I wrote yesterday about what I see as the two major domestic risks to the U.S. economic recovery, neither of which is worth worrying about too much. The two immediate risks we should be thinking about originate outside the U.S.: the standoff between Germany and Greece, and the confrontation between Europe and Russia.
It’s no coincidence that the real risks come from Europe. While China, for example, remains a risk, it is in many respects like the U.S.—a continental power, overwhelmingly dominant in its area, with a unified government and substantial financial resources. Any trouble there is likely to develop slowly. Japan is in much the same situation.
Only Europe combines extensive economic troubles with a political infrastructure that cannot address those problems in a unified way. Plus, it’s confronting Russia, another major local power intent on pushing conflict.
Europe’s confrontation with Russia
Although many thought the Ukraine situation would be resolvable, the Russians have continued to up the ante, moving in more men and equipment, and moving into more territory within Ukraine—the first military invasion in a major European state since World War II. Worse, there is talk of Russia using this kind of hybrid, deniable invasion strategy in the Baltic countries, which are NATO treaty allies.
Why would Russia do this? The short answer is something approaching desperation. Geopolitical analysts have pointed out that Ukraine is a key part of the Russian defense sphere, and losing it to the other side—no matter the reason—places the rest of the country at risk. Imagine, for example, if Texas voted to leave the U.S. and ally itself with Russia. The two are not comparable, of course, but that gives you some idea of what Russia sees when it looks at a Western-oriented Ukraine.
The other critical Russian problem is economic. I will do an outside-view analysis of Russia soon, but briefly, Russia’s economy depends on exporting oil. With the current low prices, Russia simply doesn’t work. Sanctions imposed by Europe and the U.S. are making things even harder.
It’s from an American song, but the line “Freedom’s just another word for nothing left to lose” does a pretty good job of describing Russia’s position with respect to Europe and the U.S. When you get backed into a corner, things that might seem crazy to others could be your only options.
The Greek situation
“Backed into a corner” also describes Greece’s situation, and that feeling surely drove the election of the Syriza movement. Syriza came to power on the promise of ending austerity, bringing back government funding, and doing it all in the context of eurozone membership. While the markets seem to think Syriza was just kidding, recent actions suggest the new government really means it. With a desperate Greece demanding more funding, Germany now has to decide whether keeping Greece in the eurozone is worth writing more checks.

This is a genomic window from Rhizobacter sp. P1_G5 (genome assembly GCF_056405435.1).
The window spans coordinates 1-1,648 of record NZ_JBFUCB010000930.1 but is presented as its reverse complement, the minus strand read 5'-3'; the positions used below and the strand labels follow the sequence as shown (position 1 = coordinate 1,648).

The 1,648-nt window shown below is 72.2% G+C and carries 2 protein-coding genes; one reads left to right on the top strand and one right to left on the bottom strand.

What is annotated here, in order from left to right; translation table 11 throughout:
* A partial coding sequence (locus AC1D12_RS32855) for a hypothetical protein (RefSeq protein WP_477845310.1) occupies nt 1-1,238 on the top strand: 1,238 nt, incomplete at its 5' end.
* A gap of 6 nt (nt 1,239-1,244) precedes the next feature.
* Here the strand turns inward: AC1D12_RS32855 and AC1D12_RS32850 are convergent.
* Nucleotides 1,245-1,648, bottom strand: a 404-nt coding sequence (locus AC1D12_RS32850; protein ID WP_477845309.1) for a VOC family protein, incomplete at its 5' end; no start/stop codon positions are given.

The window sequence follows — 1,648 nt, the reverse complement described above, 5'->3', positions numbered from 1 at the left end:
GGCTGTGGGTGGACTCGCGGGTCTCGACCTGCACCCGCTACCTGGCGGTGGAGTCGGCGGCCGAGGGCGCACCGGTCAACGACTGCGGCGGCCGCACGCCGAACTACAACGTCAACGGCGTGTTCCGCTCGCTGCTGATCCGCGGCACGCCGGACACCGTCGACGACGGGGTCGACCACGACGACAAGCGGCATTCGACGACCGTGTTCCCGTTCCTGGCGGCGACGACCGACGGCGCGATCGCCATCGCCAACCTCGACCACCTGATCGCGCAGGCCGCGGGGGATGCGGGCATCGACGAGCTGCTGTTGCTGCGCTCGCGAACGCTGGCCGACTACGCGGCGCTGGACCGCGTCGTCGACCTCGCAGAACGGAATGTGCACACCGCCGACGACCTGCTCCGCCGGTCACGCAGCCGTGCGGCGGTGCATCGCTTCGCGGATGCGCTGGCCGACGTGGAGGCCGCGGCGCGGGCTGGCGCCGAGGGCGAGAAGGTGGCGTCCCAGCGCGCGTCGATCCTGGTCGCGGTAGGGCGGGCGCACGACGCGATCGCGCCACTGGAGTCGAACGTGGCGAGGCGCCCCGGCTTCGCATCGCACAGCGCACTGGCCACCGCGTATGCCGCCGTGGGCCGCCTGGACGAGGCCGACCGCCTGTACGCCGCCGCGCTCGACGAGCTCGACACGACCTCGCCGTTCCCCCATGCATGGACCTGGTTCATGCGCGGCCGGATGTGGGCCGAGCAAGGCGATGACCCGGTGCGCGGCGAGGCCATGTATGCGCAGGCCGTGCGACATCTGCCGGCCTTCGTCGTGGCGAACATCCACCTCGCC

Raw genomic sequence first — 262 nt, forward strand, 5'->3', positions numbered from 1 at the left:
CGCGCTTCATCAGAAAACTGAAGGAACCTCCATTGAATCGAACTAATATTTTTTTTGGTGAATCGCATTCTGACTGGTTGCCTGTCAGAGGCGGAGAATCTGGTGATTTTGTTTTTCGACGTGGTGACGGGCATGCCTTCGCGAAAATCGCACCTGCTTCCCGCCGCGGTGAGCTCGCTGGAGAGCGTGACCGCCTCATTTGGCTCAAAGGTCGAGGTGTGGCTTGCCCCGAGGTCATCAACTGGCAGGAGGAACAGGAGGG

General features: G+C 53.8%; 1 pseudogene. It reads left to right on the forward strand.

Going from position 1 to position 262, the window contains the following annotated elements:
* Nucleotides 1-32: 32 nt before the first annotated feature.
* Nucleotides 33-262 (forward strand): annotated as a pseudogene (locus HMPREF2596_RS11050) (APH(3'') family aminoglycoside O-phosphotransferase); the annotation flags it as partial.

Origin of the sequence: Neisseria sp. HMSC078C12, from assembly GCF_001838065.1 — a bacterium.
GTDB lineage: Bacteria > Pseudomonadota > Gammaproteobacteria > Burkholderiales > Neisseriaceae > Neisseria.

The real question here is who’s more desperate: Greece or Germany? I suspect the answer is Greece. Its current situation is so bad that the pain of leaving the euro may well be worth it. Germany, on the other hand, is far from desperate, at least economically. With the many benefits Germany gets from the eurozone, it probably makes economic sense to continue writing checks rather than see Greece leave. That, of course, is what the Greeks are betting on.
What does all this mean for the U.S.?
Both of these major international risks come from countries in positions so difficult that actions that would otherwise look crazy start to make sense (at least to them). In a larger context, the idea of a European war—and remember, the U.S. is now talking about providing weapons to Ukraine—or a breakup of the eurozone would cause great damage, but that may not matter to either Russia or Greece.
Thanks to our closed economy, the direct effects of either event on the U.S. would be small. The indirect effects could be substantial, particularly through the global financial system, but this time we have advance warning. The biggest impact would be to reset expectations for risk levels and future growth, which could hit the stock market hard. On the other hand, there would be offsetting benefits, such as a flight to safety and new desire for U.S. assets, which could mitigate any downside.
Overall, these are real risks, but neither is likely to unfold into the worst-case scenario. In any event, the U.S. remains better positioned than most other countries to ride out potential damage, and any negative effects would be less damaging here than elsewhere.